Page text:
I think Amazon’s approach here is really promising. They took the theorems that would be proven in a verification effort, like refinement of a model, and instead used property-based testing to check for it. So the property isn’t proven, but they have some amount of confidence in it. They also found 16 bugs this way, before shipping. And isn’t that the end goal?

                                So yea. I think coming up with the right package of a lightweight, practical way to bring formal methods thinking to work is something that there’s demand for.

                                1. 2

                                  This is an interesting point. Do we need mathematical proof? Or can we use scientific proof? Mathematical proof’s epistemology for this domain is fairly straightforward (classical logic for constructive proofs over finite problems). Scientific proof is epistemologically far more fraught…but often a lot easier to produce since it is subject to further refutation.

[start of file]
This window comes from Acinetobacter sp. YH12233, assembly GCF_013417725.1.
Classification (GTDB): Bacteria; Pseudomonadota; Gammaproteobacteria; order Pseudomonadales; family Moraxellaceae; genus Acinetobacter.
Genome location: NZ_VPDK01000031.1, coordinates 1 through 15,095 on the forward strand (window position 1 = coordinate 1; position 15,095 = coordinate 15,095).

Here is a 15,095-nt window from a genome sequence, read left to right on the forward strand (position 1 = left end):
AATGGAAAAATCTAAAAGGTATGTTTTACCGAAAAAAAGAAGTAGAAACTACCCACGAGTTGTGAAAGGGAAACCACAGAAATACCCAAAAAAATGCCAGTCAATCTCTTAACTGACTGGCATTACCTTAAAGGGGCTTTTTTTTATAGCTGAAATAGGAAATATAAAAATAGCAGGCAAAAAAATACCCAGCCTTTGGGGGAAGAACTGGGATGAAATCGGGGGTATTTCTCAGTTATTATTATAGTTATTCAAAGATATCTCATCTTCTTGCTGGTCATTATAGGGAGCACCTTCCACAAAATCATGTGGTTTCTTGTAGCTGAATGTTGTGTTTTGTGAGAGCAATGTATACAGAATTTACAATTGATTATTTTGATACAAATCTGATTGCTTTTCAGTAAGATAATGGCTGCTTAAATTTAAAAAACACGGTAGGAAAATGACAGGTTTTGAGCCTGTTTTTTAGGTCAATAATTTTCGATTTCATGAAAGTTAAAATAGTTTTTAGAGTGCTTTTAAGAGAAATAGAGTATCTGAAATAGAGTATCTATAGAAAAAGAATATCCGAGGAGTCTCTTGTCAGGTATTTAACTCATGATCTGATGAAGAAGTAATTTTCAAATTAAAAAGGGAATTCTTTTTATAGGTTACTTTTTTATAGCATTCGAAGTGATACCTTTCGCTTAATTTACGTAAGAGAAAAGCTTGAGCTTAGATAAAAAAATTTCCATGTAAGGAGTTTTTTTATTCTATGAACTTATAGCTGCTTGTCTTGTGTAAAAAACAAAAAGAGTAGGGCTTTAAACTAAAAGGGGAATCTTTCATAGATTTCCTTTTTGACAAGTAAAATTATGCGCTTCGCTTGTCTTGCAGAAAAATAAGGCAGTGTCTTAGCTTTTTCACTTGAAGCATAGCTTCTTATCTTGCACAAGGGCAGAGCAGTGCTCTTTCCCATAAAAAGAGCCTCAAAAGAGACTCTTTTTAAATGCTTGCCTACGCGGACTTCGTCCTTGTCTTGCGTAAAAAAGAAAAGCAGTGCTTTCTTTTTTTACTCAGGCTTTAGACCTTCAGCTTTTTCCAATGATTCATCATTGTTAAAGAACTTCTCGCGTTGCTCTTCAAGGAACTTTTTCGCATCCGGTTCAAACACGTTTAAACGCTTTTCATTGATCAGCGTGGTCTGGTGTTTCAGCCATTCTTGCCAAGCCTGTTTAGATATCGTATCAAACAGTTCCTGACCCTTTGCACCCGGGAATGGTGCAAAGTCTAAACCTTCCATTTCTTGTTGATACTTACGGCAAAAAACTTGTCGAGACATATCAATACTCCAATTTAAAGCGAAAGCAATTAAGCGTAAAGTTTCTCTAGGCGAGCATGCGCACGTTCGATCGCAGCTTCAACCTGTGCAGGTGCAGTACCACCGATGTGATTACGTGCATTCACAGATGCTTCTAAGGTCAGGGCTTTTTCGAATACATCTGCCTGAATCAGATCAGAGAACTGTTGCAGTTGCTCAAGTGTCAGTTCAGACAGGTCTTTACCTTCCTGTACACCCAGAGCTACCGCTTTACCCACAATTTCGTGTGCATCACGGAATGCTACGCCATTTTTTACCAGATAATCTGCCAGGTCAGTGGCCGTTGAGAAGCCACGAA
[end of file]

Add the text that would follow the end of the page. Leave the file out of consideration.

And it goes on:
1. 2

                                    Yes definitely - tests are really a scientific / empirical activity. They are about observing what really happens, not just what the logical model says should happen. I would say the main difference between testing in software and actual scientific experiments though is that we don’t know how to talk about the statistical significance of individual test cases. At least I don’t. I’ve heard that the Cleanroom approach has some notion of statistics, but I’m honestly not familiar with it in detail.